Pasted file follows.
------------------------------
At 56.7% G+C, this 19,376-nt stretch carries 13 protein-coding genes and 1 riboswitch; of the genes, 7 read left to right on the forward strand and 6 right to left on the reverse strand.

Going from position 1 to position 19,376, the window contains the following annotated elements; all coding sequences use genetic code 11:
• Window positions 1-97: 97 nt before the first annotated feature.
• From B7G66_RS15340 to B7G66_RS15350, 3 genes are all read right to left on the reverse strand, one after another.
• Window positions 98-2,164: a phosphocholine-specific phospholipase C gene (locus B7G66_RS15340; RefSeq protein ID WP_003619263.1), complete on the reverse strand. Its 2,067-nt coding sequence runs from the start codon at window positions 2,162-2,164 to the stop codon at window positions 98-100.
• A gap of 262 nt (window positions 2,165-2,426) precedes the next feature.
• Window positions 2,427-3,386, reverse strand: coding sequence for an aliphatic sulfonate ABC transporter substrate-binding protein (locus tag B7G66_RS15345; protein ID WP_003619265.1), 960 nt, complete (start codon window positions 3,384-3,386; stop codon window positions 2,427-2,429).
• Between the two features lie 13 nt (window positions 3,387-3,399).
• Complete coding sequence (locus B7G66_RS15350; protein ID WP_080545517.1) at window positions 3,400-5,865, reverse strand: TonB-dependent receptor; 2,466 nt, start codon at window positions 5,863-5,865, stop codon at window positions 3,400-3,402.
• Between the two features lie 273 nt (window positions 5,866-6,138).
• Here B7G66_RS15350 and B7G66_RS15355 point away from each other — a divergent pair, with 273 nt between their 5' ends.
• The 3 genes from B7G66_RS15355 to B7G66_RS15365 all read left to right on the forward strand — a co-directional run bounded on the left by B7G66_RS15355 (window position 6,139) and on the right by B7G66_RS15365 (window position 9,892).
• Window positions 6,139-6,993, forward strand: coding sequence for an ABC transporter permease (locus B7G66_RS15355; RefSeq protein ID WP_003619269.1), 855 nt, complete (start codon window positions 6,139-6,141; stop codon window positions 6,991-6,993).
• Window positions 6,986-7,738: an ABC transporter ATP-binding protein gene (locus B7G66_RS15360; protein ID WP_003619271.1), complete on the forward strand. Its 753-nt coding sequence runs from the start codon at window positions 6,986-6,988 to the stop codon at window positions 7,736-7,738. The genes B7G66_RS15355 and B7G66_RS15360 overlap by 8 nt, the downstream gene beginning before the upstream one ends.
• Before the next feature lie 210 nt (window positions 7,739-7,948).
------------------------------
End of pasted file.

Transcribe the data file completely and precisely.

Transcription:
At 56.7% G+C, this 19,376-nt stretch carries 13 protein-coding genes and 1 riboswitch; of the genes, 7 read left to right on the forward strand and 6 right to left on the reverse strand.

Going from position 1 to position 19,376, the window contains the following annotated elements; all coding sequences use genetic code 11:
• Window positions 1-97: 97 nt before the first annotated feature.
• From B7G66_RS15340 to B7G66_RS15350, 3 genes are all read right to left on the reverse strand, one after another.
• Window positions 98-2,164: a phosphocholine-specific phospholipase C gene (locus B7G66_RS15340; RefSeq protein ID WP_003619263.1), complete on the reverse strand. Its 2,067-nt coding sequence runs from the start codon at window positions 2,162-2,164 to the stop codon at window positions 98-100.
• A gap of 262 nt (window positions 2,165-2,426) precedes the next feature.
• Window positions 2,427-3,386, reverse strand: coding sequence for an aliphatic sulfonate ABC transporter substrate-binding protein (locus tag B7G66_RS15345; protein ID WP_003619265.1), 960 nt, complete (start codon window positions 3,384-3,386; stop codon window positions 2,427-2,429).
• Between the two features lie 13 nt (window positions 3,387-3,399).
• Complete coding sequence (locus B7G66_RS15350; protein ID WP_080545517.1) at window positions 3,400-5,865, reverse strand: TonB-dependent receptor; 2,466 nt, start codon at window positions 5,863-5,865, stop codon at window positions 3,400-3,402.
• Between the two features lie 273 nt (window positions 5,866-6,138).
• Here B7G66_RS15350 and B7G66_RS15355 point away from each other — a divergent pair, with 273 nt between their 5' ends.
• The 3 genes from B7G66_RS15355 to B7G66_RS15365 all read left to right on the forward strand — a co-directional run bounded on the left by B7G66_RS15355 (window position 6,139) and on the right by B7G66_RS15365 (window position 9,892).
• Window positions 6,139-6,993, forward strand: coding sequence for an ABC transporter permease (locus B7G66_RS15355; RefSeq protein ID WP_003619269.1), 855 nt, complete (start codon window positions 6,139-6,141; stop codon window positions 6,991-6,993).
• Window positions 6,986-7,738: an ABC transporter ATP-binding protein gene (locus B7G66_RS15360; protein ID WP_003619271.1), complete on the forward strand. Its 753-nt coding sequence runs from the start codon at window positions 6,986-6,988 to the stop codon at window positions 7,736-7,738. The genes B7G66_RS15355 and B7G66_RS15360 overlap by 8 nt, the downstream gene beginning before the upstream one ends.
• Before the next feature lie 210 nt (window positions 7,739-7,948).